I’ve been known to say (ad nauseum, likely) that cooking is art, baking is science. The function of cooking is largely to apply heat to food to make it edible and kill things that might make us sick. Everything on top of that is just ways of making food more delicious. In cooking, you’re encouraged to experiment. Try a bit more of this, try adding a bit of that, try replacing this thing with that thing. Sometimes it works, sometimes it doesn’t, but the end result is only truly ruined if you apply too much heat and burn the thing.
Baking, however, is often dependent on strict chemistry. Change the amount of, say, baking soda, and you not only change the flavor, you change whether or not your biscuits rise at all. Many baking ingredients are there to create a mad science reaction in your thing that isn’t yet actually food. Get it wrong? The thing you make will still not actually yet be food. Much like that combination of words is barely a sentence.
I’ve been teaching myself how to bake off and on for eight or nine years. I have a kitchen lab book where I keep track of all the recipes I try and whether or not they work and, if possible, why I think that is. And I’m just now hitting the point where I can start getting a little fast and loose with the process. Where I can throw a bunch of recipes into the blender of my mind and come out with something decent. I’ve got enough experience under my belt that I can–just barely–manage to improvise.
This is my first improvisation. Right after I read William Gibson’s new novel The Peripheral, I had an intense craving for banana bread. And, as it happens, we had ripe bananas. But no loaf pan. But we did have muffin tins. So I read a bunch of banana bread recipes and cobbled this together and the results were… pretty good. More importantly, the recipe is easy enough that it can be executed while still waiting for the first cup of coffee to take effect, meaning I’ve now made these two or three times a month since coming up with the recipe.
Is there a better recipe for banana muffins out there? Oh, sure, probably. But are these banana muffins easy to make and easy to eat? Yep. They’re pretty good.
JONESY’S PRETTY GOOD BANANA MUFFINS
1. Put 1/3 cup of butter out on the counter to soften.
You can do this the night before. You don’t want to go into this with cold butter. And no, microwaving it isn’t the same. You don’t want melted butter either. Room temperature butter. Leave it on a metal surface, it’ll warm up quicker.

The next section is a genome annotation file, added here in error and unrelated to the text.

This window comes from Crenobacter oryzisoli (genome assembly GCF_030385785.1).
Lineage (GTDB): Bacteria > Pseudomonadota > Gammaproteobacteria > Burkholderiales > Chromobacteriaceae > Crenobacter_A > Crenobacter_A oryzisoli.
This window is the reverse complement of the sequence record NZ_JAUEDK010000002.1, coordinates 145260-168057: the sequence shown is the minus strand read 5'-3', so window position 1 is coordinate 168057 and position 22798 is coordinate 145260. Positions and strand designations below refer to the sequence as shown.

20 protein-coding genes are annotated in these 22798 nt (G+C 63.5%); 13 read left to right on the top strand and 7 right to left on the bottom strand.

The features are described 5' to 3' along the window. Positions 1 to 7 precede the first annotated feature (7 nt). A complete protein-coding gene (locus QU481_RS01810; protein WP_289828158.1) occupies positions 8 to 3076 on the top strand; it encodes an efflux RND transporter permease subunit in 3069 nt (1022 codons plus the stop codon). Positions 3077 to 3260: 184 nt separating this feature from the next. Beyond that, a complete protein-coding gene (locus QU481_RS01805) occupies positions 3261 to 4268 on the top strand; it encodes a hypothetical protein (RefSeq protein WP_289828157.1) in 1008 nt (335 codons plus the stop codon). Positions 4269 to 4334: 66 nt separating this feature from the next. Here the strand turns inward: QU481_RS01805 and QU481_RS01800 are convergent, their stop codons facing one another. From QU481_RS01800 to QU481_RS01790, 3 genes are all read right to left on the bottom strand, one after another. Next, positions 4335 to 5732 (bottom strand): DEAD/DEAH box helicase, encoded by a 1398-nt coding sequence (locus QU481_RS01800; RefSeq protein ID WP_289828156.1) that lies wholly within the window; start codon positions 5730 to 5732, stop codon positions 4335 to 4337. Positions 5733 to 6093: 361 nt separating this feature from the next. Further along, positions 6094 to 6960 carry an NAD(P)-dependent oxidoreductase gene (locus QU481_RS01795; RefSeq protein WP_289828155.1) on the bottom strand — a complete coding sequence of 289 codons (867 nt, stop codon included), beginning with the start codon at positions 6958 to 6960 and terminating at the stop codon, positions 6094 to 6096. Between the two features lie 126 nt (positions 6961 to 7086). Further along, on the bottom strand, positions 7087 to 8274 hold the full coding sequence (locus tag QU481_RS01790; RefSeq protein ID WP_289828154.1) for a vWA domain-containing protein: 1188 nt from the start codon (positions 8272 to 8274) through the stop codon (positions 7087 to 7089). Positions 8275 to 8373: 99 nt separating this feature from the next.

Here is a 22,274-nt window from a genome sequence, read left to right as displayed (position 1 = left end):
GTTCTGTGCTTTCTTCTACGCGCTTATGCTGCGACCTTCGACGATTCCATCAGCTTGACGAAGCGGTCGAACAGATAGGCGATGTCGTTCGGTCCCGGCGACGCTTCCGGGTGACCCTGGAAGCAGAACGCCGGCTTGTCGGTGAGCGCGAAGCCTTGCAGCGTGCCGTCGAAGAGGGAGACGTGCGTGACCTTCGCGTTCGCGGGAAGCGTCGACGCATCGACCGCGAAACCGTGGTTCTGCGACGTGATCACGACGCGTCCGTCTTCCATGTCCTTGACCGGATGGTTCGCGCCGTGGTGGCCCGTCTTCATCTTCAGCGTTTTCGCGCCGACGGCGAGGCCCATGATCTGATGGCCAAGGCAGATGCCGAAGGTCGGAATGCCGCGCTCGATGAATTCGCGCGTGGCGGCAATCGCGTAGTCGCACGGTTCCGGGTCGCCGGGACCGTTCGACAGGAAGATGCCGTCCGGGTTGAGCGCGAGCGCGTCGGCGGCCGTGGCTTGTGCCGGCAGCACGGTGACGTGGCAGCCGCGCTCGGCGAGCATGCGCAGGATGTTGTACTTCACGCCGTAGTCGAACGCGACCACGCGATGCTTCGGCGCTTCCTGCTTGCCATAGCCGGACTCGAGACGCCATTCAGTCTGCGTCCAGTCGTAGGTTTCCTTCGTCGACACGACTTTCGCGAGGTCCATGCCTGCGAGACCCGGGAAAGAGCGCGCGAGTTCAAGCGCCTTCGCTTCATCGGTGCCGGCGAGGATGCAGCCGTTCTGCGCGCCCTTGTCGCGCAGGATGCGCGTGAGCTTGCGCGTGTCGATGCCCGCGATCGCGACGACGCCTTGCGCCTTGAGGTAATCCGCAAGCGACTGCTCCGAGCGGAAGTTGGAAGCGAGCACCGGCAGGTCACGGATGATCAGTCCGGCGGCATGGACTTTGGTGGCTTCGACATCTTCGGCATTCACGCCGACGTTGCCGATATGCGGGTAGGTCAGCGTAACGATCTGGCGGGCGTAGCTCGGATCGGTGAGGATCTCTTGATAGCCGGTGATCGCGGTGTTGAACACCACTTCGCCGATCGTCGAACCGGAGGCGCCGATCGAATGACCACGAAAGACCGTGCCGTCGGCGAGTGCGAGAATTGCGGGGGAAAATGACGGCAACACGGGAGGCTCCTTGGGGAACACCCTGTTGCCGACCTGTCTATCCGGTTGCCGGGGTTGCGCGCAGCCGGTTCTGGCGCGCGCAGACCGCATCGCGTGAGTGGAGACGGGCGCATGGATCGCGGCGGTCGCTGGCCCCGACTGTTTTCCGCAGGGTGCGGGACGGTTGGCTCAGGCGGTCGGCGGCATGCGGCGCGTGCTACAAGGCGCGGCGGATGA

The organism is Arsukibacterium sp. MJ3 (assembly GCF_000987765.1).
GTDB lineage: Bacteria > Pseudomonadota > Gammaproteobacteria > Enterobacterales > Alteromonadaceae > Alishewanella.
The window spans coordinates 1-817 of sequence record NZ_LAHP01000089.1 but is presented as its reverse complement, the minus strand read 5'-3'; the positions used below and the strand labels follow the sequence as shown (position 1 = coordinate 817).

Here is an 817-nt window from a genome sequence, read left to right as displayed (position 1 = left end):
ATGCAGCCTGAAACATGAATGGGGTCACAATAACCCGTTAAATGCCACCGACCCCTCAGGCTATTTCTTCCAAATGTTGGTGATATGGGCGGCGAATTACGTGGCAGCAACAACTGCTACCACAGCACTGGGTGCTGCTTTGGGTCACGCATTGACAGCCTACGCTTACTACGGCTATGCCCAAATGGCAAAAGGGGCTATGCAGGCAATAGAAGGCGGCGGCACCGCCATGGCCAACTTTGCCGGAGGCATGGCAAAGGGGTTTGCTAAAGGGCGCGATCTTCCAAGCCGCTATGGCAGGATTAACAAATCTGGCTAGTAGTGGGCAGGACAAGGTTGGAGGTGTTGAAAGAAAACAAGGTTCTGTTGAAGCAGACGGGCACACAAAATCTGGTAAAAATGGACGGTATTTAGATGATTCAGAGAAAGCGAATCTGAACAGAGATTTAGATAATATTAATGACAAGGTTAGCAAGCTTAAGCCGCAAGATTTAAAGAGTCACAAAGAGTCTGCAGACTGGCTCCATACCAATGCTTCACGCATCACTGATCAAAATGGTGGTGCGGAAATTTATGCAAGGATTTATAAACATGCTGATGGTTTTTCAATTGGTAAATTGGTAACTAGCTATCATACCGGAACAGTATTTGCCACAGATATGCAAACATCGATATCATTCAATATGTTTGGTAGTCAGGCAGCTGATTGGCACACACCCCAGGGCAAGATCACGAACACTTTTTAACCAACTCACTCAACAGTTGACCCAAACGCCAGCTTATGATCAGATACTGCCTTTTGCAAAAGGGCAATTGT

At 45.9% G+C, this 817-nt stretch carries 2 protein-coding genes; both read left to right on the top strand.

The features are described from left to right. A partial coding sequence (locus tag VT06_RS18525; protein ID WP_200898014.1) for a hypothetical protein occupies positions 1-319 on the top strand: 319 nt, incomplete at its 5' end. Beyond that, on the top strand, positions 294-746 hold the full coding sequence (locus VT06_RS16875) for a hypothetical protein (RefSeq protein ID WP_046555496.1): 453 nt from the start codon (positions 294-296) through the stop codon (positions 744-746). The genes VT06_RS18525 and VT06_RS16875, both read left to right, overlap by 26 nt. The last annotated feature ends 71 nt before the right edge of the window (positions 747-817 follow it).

2. Preheat your oven to 350°F.
3. Assemble the rest of your ingredients:
The Wet Team:
1/3 cup cane sugar
1/3 cup dark brown sugar
the aforementioned 1/3 cup butter
1 large egg
1 tsp vanilla extract
3 bananas, as ripe as you can handle¹
The Dry Team:
1 3/4 cups AP flour
1 tsp baking soda
1 tsp baking powder
1/2 tsp salt
4. Cream the butter and cane sugar.
I’m using speed 4 most of the way, bumping up to 6 for a hot second. You know your mixer better than I do. You might even know my mixer better than I do.²
While you’re creaming, use the butter paper to grease your muffin tins.
5. Add your brown sugar and egg. Keep it creaming.
6. Turn off your mixer. Add your bananas.
Turn on your mixer. Keep it on a super low setting, then boost a bit.
7. Add your vanilla extract. I never measure vanilla extract. I always just pour until it seems right.
8. Combine your dry team.
You want to get the salt and leaveners evenly mixed. You can use a food processor, or a sifter, whatever you have at hand. I’ve got a thing that attaches to my stick blender. It has a turbo button.
Of course I use the turbo button. IT’S A TURBO BUTTON.
9. Put your mixer on the lowest setting and add your dry team. Mix until it’s just barely incorporated.³
I usually use a piece of cardstock to funnel the dry team into the bowl. But that’s hard to do while also taking pictures.
10. Gloop the batter into your muffin tins, trying to keep them pretty equal, but don’t stress too much about it.
11. Bake for 25 minutes.
¹ Don’t have three bananas? Somebody ate one of your bananas? Good news: you can replace one of the bananas with applesauce. How much applesauce? Well, the total banana by measure should be around 1 1/4 cups. So shove the bananas you have into a big measuring cup and add applesauce until you get up to…
Yeah, me neither. Here’s the lazy version: one banana is roughly equivalent to one of those little single serving cups of applesauce. No measuring required.
² This recipe was developed without the use of a stand mixer. I only recently got my KitchenAid, like, a few weeks ago. So I know how it is to be excited about a recipe and come to a screeching halt when you see “now turn on your stand mixer to the awesome setting….”
Trust me, this comes out just fine without a stand mixer. My favorite no-mixer mixing tool? Pastry blender.
It mashes. It shmashes. It mixes herbs into ground meat better than anything. And it’ll combine your butter and sugar and bananas just lovely.
Snoop around and find one that is a solid piece of metal, not those useless things you see that are like three pieces of armature wire stuck in a dowel. Those things are bunk.
³ If you wanted to add half a bag of chocolate chips? This is where you’d do that thing.